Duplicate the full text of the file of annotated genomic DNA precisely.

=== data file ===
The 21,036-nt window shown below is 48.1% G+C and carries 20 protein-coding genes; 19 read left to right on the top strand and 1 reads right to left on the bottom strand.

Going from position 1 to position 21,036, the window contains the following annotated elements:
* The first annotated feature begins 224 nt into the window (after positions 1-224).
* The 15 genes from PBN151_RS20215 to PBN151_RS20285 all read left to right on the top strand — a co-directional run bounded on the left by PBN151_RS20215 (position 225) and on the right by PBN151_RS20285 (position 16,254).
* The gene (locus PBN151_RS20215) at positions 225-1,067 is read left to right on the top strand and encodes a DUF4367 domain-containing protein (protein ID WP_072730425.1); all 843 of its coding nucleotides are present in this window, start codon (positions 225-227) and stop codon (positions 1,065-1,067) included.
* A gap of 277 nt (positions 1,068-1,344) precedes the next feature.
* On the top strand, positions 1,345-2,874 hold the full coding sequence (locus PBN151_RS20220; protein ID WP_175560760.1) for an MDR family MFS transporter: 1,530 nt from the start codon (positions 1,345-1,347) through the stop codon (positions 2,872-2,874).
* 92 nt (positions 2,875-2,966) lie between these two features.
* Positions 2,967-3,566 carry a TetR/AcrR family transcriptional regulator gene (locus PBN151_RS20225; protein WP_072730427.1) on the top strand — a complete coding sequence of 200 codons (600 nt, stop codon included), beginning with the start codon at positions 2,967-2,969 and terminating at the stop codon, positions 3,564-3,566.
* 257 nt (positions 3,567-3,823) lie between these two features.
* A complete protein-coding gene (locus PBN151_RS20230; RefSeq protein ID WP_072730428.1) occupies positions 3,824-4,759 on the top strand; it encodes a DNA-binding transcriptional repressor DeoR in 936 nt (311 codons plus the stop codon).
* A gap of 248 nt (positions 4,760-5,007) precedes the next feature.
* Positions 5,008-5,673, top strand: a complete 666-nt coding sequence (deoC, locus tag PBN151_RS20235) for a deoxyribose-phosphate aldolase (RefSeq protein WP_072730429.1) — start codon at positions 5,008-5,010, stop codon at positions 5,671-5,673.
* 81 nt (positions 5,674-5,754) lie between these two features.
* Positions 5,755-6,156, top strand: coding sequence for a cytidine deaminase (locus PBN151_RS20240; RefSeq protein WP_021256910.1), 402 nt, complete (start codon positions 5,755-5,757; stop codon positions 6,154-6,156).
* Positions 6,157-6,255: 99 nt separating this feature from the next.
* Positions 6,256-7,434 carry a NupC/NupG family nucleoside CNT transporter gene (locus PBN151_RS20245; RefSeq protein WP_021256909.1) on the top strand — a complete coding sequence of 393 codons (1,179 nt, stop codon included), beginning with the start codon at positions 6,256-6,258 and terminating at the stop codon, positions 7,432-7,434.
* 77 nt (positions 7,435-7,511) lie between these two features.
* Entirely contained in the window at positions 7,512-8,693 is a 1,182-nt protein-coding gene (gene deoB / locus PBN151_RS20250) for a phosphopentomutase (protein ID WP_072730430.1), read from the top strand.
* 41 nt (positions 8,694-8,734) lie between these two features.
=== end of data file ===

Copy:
The 21,036-nt window shown below is 48.1% G+C and carries 20 protein-coding genes; 19 read left to right on the top strand and 1 reads right to left on the bottom strand.

Going from position 1 to position 21,036, the window contains the following annotated elements:
* The first annotated feature begins 224 nt into the window (after positions 1-224).
* The 15 genes from PBN151_RS20215 to PBN151_RS20285 all read left to right on the top strand — a co-directional run bounded on the left by PBN151_RS20215 (position 225) and on the right by PBN151_RS20285 (position 16,254).
* The gene (locus PBN151_RS20215) at positions 225-1,067 is read left to right on the top strand and encodes a DUF4367 domain-containing protein (protein ID WP_072730425.1); all 843 of its coding nucleotides are present in this window, start codon (positions 225-227) and stop codon (positions 1,065-1,067) included.
* A gap of 277 nt (positions 1,068-1,344) precedes the next feature.
* On the top strand, positions 1,345-2,874 hold the full coding sequence (locus PBN151_RS20220; protein ID WP_175560760.1) for an MDR family MFS transporter: 1,530 nt from the start codon (positions 1,345-1,347) through the stop codon (positions 2,872-2,874).
* 92 nt (positions 2,875-2,966) lie between these two features.
* Positions 2,967-3,566 carry a TetR/AcrR family transcriptional regulator gene (locus PBN151_RS20225; protein WP_072730427.1) on the top strand — a complete coding sequence of 200 codons (600 nt, stop codon included), beginning with the start codon at positions 2,967-2,969 and terminating at the stop codon, positions 3,564-3,566.
* 257 nt (positions 3,567-3,823) lie between these two features.
* A complete protein-coding gene (locus PBN151_RS20230; RefSeq protein ID WP_072730428.1) occupies positions 3,824-4,759 on the top strand; it encodes a DNA-binding transcriptional repressor DeoR in 936 nt (311 codons plus the stop codon).
* A gap of 248 nt (positions 4,760-5,007) precedes the next feature.
* Positions 5,008-5,673, top strand: a complete 666-nt coding sequence (deoC, locus tag PBN151_RS20235) for a deoxyribose-phosphate aldolase (RefSeq protein WP_072730429.1) — start codon at positions 5,008-5,010, stop codon at positions 5,671-5,673.
* 81 nt (positions 5,674-5,754) lie between these two features.
* Positions 5,755-6,156, top strand: coding sequence for a cytidine deaminase (locus PBN151_RS20240; RefSeq protein WP_021256910.1), 402 nt, complete (start codon positions 5,755-5,757; stop codon positions 6,154-6,156).
* Positions 6,157-6,255: 99 nt separating this feature from the next.
* Positions 6,256-7,434 carry a NupC/NupG family nucleoside CNT transporter gene (locus PBN151_RS20245; RefSeq protein WP_021256909.1) on the top strand — a complete coding sequence of 393 codons (1,179 nt, stop codon included), beginning with the start codon at positions 6,256-6,258 and terminating at the stop codon, positions 7,432-7,434.
* 77 nt (positions 7,435-7,511) lie between these two features.
* Entirely contained in the window at positions 7,512-8,693 is a 1,182-nt protein-coding gene (gene deoB / locus PBN151_RS20250) for a phosphopentomutase (protein ID WP_072730430.1), read from the top strand.
* 41 nt (positions 8,694-8,734) lie between these two features.